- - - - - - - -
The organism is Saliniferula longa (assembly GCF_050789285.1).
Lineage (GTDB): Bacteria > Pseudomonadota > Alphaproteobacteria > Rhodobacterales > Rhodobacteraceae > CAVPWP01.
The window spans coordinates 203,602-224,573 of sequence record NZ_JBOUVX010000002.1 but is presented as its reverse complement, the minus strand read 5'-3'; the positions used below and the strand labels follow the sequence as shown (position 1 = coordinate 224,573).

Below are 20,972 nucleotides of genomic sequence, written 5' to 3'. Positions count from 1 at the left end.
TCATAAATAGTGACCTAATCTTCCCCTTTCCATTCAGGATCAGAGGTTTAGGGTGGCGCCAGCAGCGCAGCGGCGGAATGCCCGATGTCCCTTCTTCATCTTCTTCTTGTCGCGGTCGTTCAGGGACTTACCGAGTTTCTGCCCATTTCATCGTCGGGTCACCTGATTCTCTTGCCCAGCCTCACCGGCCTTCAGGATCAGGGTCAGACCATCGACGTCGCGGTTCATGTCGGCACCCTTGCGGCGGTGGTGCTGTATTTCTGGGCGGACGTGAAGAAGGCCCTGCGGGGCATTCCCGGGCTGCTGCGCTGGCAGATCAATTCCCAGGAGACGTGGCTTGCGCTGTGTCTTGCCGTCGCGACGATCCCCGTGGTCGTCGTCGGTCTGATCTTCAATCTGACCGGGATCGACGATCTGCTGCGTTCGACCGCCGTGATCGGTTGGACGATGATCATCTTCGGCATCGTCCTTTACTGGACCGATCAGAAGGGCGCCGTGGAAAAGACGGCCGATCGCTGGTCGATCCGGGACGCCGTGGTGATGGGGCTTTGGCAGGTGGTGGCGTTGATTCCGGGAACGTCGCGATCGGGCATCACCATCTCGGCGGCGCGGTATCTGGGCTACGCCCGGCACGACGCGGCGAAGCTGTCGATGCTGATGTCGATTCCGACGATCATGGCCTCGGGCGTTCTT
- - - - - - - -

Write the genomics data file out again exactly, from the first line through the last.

The organism is Saliniferula longa (assembly GCF_050789285.1).
Lineage (GTDB): Bacteria > Pseudomonadota > Alphaproteobacteria > Rhodobacterales > Rhodobacteraceae > CAVPWP01.
The window spans coordinates 203,602-224,573 of sequence record NZ_JBOUVX010000002.1 but is presented as its reverse complement, the minus strand read 5'-3'; the positions used below and the strand labels follow the sequence as shown (position 1 = coordinate 224,573).

Below are 20,972 nucleotides of genomic sequence, written 5' to 3'. Positions count from 1 at the left end.
TCATAAATAGTGACCTAATCTTCCCCTTTCCATTCAGGATCAGAGGTTTAGGGTGGCGCCAGCAGCGCAGCGGCGGAATGCCCGATGTCCCTTCTTCATCTTCTTCTTGTCGCGGTCGTTCAGGGACTTACCGAGTTTCTGCCCATTTCATCGTCGGGTCACCTGATTCTCTTGCCCAGCCTCACCGGCCTTCAGGATCAGGGTCAGACCATCGACGTCGCGGTTCATGTCGGCACCCTTGCGGCGGTGGTGCTGTATTTCTGGGCGGACGTGAAGAAGGCCCTGCGGGGCATTCCCGGGCTGCTGCGCTGGCAGATCAATTCCCAGGAGACGTGGCTTGCGCTGTGTCTTGCCGTCGCGACGATCCCCGTGGTCGTCGTCGGTCTGATCTTCAATCTGACCGGGATCGACGATCTGCTGCGTTCGACCGCCGTGATCGGTTGGACGATGATCATCTTCGGCATCGTCCTTTACTGGACCGATCAGAAGGGCGCCGTGGAAAAGACGGCCGATCGCTGGTCGATCCGGGACGCCGTGGTGATGGGGCTTTGGCAGGTGGTGGCGTTGATTCCGGGAACGTCGCGATCGGGCATCACCATCTCGGCGGCGCGGTATCTGGGCTACGCCCGGCACGACGCGGCGAAGCTGTCGATGCTGATGTCGATTCCGACGATCATGGCCTCGGGCGTTCTT